Articles by Teresa Wu, MD & Brady Pregerson, MD
Patient states she was feeling fine until around 10pm when she suddenly
developed abdominal pain and “bloating”. She describes the pain as
generalized, but mentions that it feels more severe around the edges of
her abdomen, in the suprapubic area, and at both costal margins. The
upper abdominal pain is most severe in the midline and is worse when she
breathes in or presses on it.
“Are you sure I don’t need that magic stroke medication that I saw on
TV?” you hear a patient ask through the curtains in your acute care
area. “I am within the 3-hour window.” You pause to listen to your
senior resident reassure the patient that she is not having a stroke and
explain to her the risks and benefits of that “magic stroke
“You need to have a rectal exam” you explain to one of your patients.
He’s a 47-year-old with chronic back pain who is in the ED for an
exacerbation of his pain accompanied by many of the associated
accoutrements, such as sciatica, numbness and trouble urinating.
“Do you know the four A’s of being a great emergency physician?” a
colleague asks. He just overheard you giving your “It’s a virus” lecture
to a twenty-something with a bad URI and no PMD to call her in a
useless prescription for Fogmentin or Maxiﬂoxicin.
“Hey, save some pizza for me!” your resident exclaims as he joins the
masses indulging in a late night treat from the ED administration. Over
the past few months, the department’s “door-to-doc” times and
“length-of-stay” times have improved enough to warrant a pizza party for
The labs have all come back on a 38-year-old female who you suspected
had pyelonephritis. She had presented with 24 hours of flank pain and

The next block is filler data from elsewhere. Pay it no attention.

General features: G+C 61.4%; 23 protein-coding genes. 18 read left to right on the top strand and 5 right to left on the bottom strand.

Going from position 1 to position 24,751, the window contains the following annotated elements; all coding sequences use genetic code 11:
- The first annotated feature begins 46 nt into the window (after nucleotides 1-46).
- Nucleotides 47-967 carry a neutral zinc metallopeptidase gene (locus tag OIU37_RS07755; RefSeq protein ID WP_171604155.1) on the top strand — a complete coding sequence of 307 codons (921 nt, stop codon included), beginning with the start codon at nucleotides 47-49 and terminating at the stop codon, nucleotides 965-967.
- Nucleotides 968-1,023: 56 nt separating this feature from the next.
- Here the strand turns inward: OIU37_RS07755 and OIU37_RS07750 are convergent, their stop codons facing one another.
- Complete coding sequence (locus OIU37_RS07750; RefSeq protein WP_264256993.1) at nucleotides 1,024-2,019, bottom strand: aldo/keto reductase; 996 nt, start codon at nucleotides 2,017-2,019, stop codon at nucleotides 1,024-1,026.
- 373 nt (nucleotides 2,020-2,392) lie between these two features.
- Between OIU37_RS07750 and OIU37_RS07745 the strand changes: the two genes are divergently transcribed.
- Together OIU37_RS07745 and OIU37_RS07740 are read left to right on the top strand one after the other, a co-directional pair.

fever but no vomiting, abdominal pain or dysuria. Her last menstrual
period was 2 weeks ago and she denies any possibility of pregnancy.
Your last patient of the evening is a 42-year-old veterinarian who
recently returned from a trip to Mexico where he injured the dorsum of
his right hand on a cactus spine. He states that he was able to remove
the entire spine and the site subsequently became infected.
You breathe a small sigh of relief when your senior resident begins
presenting his next case to you. The patient is a 17-year-old G1P0 who
found out she was pregnant via a home pregnancy test last month. She presents to the ED
at 6 AM because she has been vomiting all night and can’t sleep.
You are about to start your shift after a somewhat lengthy department
meeting where one of the main topics discussed was utilization review
with a special emphasis on cutting down the number of unnecessary
advanced imaging studies. The physician champion for cutting down on
unnecessary imaging had a lot of valid points.
“We have 6 traumas coming our way, Doc. ETA is 15 minutes. We’ve
mobilized backup. The ultrasound machines are in the rooms, and the
residents are gowned and ready to roll. Is there anything else you need
help preparing?” You give your favorite charge nurse a thankful smile
and start preparing yourself for the organized chaos that is about to
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